• Egolane, planning collage © Juliet Carpenter
    Egolane, planning collage
  • Film still taken from 'Egolane' #1 © Juliet Carpenter
    Film still taken from 'Egolane' #1
  • Film still taken from 'Egolane' #2 © Juliet Carpenter
    Film still taken from 'Egolane' #2
  • Film still taken from 'Egolane' #3 © Juliet Carpenter
    Film still taken from 'Egolane' #3
  • Costume fitting with costume designer, Luka Mues © Juliet Carpenter
    Costume fitting with costume designer, Luka Mues
  • Film class meeting held by Gerard Byrne via Zoom © Juliet Carpenter
    Film class meeting held by Gerard Byrne via Zoom
  • Coronavirus testing station located near Juliet's home © Juliet Carpenter
    Coronavirus testing station located near Juliet's home
  • Juliet on the set of 'Egolane' © Juliet Carpenter
    Juliet on the set of 'Egolane'
Cinema is predicated on its ability to ‘capture’ reality and reproduce it as a unique material experience, reflecting the world in ways which can sometimes engender an uncanny effect. During one of our discussions Juliet suggested that I read The Slow Cancellation of the Future, an essay by Mark Fisher in which he argues that through the rise of neo-liberal social structures we have entered a moment of ‘formal nostalgia,’ characterised by a dominating mode of cultural production that is ‘attached to the techniques and formulas of the past.’ It is within this moment, he suggests, that our perception of cultural time breaks down, and to a point in which time itself can begin to feel as if it has stopped. In EGOLANE this becomes an artistic strategy most exemplified in the figure of the autonomous vehicle (the actual make of the car a 1999 Mitsubishi Galant station wagon), conceptualised as both a pastiche and a ‘ghost of the future’ as Juliet described to me. The vehicle comes to represent an intense temporal anxiety that is physically represented in the anachronistic mashing together of past and future mechanical elements, and in affect through our experience of the protagonist’s kaleidoscopic emotional journey. What results is a film that problematizes the conditions in which we live today, already precarious and unstable, and which have only come to be further emphasised by the dramatic upheavals of recent years.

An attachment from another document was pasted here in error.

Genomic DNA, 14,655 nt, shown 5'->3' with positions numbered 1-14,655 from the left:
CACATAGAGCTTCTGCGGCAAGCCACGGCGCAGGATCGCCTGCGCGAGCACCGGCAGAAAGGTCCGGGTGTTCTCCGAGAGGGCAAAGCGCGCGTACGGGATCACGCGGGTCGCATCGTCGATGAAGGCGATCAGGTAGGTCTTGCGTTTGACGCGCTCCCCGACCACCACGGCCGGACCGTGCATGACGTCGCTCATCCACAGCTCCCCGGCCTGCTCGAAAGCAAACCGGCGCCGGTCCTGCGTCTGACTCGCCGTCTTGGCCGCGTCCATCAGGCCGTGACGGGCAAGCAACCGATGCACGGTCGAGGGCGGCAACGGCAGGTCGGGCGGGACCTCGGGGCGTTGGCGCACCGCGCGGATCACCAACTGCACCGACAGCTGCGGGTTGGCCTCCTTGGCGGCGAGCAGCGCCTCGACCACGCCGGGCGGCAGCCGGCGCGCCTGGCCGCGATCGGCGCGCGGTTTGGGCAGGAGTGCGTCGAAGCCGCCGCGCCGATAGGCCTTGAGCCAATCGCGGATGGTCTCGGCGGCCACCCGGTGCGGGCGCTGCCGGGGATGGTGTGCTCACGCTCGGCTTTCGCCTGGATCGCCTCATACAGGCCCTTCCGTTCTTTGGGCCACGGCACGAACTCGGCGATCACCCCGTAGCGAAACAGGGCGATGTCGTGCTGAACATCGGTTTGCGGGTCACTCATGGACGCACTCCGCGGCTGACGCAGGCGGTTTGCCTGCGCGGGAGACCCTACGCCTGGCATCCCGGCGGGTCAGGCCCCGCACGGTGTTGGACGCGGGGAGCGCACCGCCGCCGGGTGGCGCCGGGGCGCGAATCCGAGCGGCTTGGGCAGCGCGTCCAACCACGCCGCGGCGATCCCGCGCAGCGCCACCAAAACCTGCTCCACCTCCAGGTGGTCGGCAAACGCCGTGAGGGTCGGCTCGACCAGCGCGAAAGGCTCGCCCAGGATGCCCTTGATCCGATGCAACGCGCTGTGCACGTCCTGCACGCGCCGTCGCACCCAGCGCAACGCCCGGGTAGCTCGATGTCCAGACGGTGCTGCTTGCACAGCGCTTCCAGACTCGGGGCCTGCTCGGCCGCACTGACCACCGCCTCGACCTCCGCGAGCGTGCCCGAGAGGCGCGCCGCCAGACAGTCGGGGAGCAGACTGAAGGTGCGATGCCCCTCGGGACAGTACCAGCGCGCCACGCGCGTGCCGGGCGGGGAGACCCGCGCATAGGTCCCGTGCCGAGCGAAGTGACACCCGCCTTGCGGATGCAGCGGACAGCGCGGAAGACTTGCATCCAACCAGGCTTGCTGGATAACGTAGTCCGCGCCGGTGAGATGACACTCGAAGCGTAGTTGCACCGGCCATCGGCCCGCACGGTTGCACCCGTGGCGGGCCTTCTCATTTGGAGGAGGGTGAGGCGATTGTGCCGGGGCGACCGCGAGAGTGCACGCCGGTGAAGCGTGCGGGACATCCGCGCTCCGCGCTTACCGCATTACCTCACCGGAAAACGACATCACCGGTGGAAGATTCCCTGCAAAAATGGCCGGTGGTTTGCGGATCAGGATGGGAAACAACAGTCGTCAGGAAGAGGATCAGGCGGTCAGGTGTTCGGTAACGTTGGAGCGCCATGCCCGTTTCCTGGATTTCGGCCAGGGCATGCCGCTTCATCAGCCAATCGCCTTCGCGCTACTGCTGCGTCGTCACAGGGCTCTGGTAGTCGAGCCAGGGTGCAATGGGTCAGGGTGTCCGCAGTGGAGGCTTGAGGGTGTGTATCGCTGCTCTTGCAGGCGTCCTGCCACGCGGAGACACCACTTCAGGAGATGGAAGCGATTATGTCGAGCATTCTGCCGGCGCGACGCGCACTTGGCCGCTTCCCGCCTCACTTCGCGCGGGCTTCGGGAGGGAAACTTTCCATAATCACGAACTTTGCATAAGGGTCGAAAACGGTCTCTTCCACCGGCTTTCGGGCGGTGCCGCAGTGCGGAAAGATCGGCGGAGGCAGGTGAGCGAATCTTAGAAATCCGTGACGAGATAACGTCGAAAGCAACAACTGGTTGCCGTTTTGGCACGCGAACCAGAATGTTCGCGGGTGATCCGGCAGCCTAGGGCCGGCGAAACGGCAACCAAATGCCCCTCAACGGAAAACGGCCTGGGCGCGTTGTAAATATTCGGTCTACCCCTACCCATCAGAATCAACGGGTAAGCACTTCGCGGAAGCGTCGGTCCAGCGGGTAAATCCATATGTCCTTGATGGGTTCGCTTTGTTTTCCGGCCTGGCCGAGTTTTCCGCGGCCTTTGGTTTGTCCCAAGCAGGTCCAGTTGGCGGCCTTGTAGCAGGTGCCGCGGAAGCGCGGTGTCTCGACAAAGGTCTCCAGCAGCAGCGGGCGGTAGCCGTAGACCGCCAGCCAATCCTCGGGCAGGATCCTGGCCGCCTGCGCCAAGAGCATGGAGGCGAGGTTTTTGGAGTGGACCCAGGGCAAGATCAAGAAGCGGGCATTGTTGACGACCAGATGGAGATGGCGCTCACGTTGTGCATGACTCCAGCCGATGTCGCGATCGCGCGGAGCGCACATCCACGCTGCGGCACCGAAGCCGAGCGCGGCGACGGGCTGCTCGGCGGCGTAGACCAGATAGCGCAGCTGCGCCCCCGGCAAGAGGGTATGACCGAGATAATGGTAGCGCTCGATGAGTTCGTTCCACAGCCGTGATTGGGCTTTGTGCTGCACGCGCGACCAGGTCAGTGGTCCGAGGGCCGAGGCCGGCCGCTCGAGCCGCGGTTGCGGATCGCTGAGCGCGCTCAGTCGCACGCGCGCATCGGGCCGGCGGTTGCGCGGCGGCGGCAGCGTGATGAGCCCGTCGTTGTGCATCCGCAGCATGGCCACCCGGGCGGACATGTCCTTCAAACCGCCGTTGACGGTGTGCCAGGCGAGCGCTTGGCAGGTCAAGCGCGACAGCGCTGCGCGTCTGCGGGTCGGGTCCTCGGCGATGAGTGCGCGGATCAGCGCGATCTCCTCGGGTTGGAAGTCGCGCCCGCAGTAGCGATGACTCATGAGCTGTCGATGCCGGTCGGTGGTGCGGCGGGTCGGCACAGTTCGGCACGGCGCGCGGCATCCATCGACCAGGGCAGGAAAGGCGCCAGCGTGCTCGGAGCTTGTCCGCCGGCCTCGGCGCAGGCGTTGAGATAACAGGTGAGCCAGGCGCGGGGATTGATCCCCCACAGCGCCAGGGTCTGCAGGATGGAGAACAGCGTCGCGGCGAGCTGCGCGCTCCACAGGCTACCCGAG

Juliet has continued to develop her distinct cinematic language throughout her time in Germany, one that is acutely aware of the mechanics of its production and the contexts in which it emerges from. In EGOLANE she revisits the art of the character study, arriving at a work that contains searing allegorical import.


Juliet Carpenter is a film maker from New Zealand currently living and working in Frankfurt am Main. Juliet gained a BFA from the Elam School of Fine Arts in 2013, and since 2018 has been a student in the film class at Städelschule Staatliche Hochschule für Bildende Künste currently lead by Gerard Byrne. Her practise often foregrounds sexual and emotional experiences and amplifies qualities of these narratives that are considered hysterical or disturbed. Her work is interested in the ways that individuals produce themselves as characters, especially through contemporary image technology.